THE COMPLETE GUIDE TO RUNNING CABLES IN YOUR HOME FOR IN-CEILING AND IN-WALL SPEAKERS
This article will give you some details on how you can run speaker cables for your in-wall or in-ceiling speakers.
There are a few different ways to do it, so most homes should be covered.
If you are building from scratch, renovating, or simply have access to behind the plasterboard — you don’t need to read this.
- Will you be able to run speaker cables?
- What’s behind your walls and ceilings?
- Running cables up or down the wall
- Attic or crawlspace method
- Skirting board method
Will you be able to run speaker cables?
There are some rare cases where it’s not possible to run speaker cables for in-built speakers.
You have to be able to get a run of speaker wire FROM each speaker location TO wherever the electronics are going. And you want them to be hidden, for obvious reasons.
If the walls and ceilings are plasterboard, they can be cut and patched.
You will be able to run the cables if this is the case.
So where are the non-plasterboard walls? Rendered brick walls are common and they make it harder to run cables. You’ll be able to run the cables for in-ceiling speakers if you have cornice or skirting to use — but make sure this is the case.
Worst case scenario you might have to add trim to a room to hide the cables.
What’s behind your walls and ceilings?
Before you go cutting and poking around you want to KNOW what’s behind those walls and ceilings.
This will prepare you to problem solve and get the job done.It’s almost always doable, and usually pretty easy.
If you’re using in-wall OR in-ceiling speakers, you’ll probably need to run cabling in the walls. That’s how you’ll get to the electronics.
Check out this diagram to get a feel for how walls are framed.
Take note of how windows have lintels above them, and walls are 90mm or 70mm deep with 35mm or 45mm thick timbers.
Also note that studs are at 450mm or 650mm centres. Once you work out which it is, it should be the same for the whole house.You’re going to have to run around (or through) these timbers.
See below for how to do this.
Ceilings are a bit different in that, they usually only have “joists.”
These are timbers that run the full length (or width) of the room. Check out this picture to see what I mean. The “ceiling joists” are running parallel with a uniform spacing.
In the room you’re putting in-ceiling speakers, you want to know which way the joists are running.
They’ll either be running TOWARDS the wall where your electronics will be… Or LATERALLY to a ‘side’ wall.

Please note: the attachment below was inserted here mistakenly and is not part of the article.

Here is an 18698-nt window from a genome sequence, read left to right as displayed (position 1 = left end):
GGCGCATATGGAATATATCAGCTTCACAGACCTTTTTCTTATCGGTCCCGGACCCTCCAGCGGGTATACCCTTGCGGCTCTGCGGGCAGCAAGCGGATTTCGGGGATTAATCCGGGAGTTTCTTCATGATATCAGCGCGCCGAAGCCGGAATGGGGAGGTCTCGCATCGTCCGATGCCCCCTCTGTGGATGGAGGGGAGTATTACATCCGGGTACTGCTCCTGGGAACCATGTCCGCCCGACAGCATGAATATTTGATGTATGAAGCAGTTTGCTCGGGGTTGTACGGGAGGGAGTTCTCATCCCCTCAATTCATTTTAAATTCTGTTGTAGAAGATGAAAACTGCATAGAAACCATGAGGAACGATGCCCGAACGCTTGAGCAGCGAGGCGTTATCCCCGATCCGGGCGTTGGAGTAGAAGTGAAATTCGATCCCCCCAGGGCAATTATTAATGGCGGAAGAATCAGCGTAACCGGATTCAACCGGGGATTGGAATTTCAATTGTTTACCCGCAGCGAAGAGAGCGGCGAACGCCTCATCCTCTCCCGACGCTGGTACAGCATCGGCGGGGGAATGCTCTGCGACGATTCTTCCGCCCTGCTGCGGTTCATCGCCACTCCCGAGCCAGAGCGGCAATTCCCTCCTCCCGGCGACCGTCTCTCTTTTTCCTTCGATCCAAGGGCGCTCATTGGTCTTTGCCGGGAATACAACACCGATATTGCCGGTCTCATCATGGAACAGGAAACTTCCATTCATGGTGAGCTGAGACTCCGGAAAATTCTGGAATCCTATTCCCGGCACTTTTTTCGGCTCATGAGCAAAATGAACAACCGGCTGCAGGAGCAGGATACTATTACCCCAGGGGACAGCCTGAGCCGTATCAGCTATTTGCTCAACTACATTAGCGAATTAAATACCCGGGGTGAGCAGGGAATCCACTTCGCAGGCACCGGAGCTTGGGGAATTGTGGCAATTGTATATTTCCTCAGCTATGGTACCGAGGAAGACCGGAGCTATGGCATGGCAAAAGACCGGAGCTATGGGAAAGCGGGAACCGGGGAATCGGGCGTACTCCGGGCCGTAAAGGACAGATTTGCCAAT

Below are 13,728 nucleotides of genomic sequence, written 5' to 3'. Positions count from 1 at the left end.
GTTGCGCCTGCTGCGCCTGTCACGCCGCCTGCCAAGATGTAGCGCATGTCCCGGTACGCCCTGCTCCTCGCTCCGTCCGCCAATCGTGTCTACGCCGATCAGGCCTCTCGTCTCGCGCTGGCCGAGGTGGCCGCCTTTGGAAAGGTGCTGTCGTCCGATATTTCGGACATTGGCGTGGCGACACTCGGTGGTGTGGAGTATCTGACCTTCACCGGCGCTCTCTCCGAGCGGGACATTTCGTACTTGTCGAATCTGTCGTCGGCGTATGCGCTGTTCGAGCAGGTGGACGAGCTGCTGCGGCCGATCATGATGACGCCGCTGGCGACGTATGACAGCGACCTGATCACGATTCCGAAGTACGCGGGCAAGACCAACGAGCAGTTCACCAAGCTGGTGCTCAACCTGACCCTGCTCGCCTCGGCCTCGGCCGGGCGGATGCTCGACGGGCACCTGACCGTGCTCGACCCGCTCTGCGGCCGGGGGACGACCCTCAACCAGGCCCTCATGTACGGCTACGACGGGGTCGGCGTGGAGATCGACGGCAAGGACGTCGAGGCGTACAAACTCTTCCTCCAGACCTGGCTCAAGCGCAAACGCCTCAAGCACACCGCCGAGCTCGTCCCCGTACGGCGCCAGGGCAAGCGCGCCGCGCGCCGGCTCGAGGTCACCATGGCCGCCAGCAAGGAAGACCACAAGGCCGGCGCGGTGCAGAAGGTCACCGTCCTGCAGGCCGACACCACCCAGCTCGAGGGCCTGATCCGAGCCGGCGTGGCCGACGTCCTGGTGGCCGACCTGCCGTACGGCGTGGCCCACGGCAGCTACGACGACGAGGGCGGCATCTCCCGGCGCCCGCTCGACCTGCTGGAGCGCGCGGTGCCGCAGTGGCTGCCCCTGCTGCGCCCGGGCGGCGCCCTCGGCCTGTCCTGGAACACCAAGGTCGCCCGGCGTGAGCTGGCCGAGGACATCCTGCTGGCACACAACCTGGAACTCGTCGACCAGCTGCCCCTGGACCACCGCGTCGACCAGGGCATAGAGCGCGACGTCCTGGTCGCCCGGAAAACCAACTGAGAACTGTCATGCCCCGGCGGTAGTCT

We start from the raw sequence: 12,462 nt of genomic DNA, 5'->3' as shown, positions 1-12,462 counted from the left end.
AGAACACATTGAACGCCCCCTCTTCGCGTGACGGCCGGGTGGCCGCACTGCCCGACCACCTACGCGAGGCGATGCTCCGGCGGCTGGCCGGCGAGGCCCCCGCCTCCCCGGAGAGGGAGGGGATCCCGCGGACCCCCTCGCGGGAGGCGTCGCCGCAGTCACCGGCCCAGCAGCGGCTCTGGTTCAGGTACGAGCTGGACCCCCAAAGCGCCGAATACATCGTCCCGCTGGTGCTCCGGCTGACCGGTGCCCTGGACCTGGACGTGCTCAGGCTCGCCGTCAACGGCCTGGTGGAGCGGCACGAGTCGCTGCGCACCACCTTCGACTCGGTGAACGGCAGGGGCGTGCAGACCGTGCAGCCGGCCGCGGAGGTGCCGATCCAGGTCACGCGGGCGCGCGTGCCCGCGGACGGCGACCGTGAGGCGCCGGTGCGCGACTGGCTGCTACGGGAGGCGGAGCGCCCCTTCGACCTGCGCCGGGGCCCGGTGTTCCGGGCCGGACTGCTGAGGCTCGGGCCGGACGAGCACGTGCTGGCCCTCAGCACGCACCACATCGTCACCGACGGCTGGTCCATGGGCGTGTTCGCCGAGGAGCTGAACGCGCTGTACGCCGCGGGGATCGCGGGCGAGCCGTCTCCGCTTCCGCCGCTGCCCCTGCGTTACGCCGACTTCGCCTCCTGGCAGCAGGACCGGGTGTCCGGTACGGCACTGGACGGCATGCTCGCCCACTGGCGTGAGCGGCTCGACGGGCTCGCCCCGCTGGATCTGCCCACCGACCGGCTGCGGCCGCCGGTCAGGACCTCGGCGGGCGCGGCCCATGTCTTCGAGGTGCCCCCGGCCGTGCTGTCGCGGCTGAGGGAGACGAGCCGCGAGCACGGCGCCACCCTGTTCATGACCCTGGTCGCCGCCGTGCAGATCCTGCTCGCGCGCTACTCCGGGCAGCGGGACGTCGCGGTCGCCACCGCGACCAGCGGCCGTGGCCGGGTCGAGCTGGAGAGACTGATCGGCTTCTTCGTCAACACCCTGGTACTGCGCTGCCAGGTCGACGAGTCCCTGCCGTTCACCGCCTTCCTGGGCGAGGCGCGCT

If you can’t access an attic space above the speakers, we hope they’re running TOWARDS. But if not, you’ll still be able to do the job (using the ‘cornice’ method below).
Running cables up or down your walls
All installation methods will require you to do this.
That’s because you will have to get the speaker cables to the electronics somehow. Regardless of if you are running ceiling speakers (you have to run DOWN the wall once you get there). Or wall speakers (you may need to run UP the wall in this case).
Use A Wall Plate!
Wherever your speaker cables are coming out of the wall and connecting to your electronics…
It’s tidy and professional to use a wall plate.
There are ones with individual speaker terminals and there are open ones where the cables can just drape out.
Just make sure you label which speaker goes to each terminal (or cable). And install your wall plate at the same height as the power outlets in the room.
Before you do anything (and after you know WHERE you want your speakers to go) you want to know what’s behind the wall.
In the last section we got familiar with WHAT is behind the wall. Now we need to take action on that.
AC mains power and plumbing
You need to know where the framing is and to be mindful of AC power lines and pipes.
You MIGHT be able to infer where AC powerlines will be based on the power outlets in the room are. They usually run up or down the adjacent stud. They can run across the wall too. There are some images here, here, and here.
The point is, don’t cut holes where framing already is and don’t stab tools through the wall willy-nilly because there could be utilities behind.
Use a stud finder to located framing, or use a powerful rare-earth magnet to find plasterboard screws (which are in the framing). This will help show where you have empty space in the wall.
Then open the wall up carefully so you can look inside for utilities.
How Stud Finders Work
Stud finders use electrostatic field or radio waves to detect changes in density. They come in “edge” type and “centre” type. Unfortunately they usually don’t say (maybe in the manual). The cheaper ones will be edge-type for sure.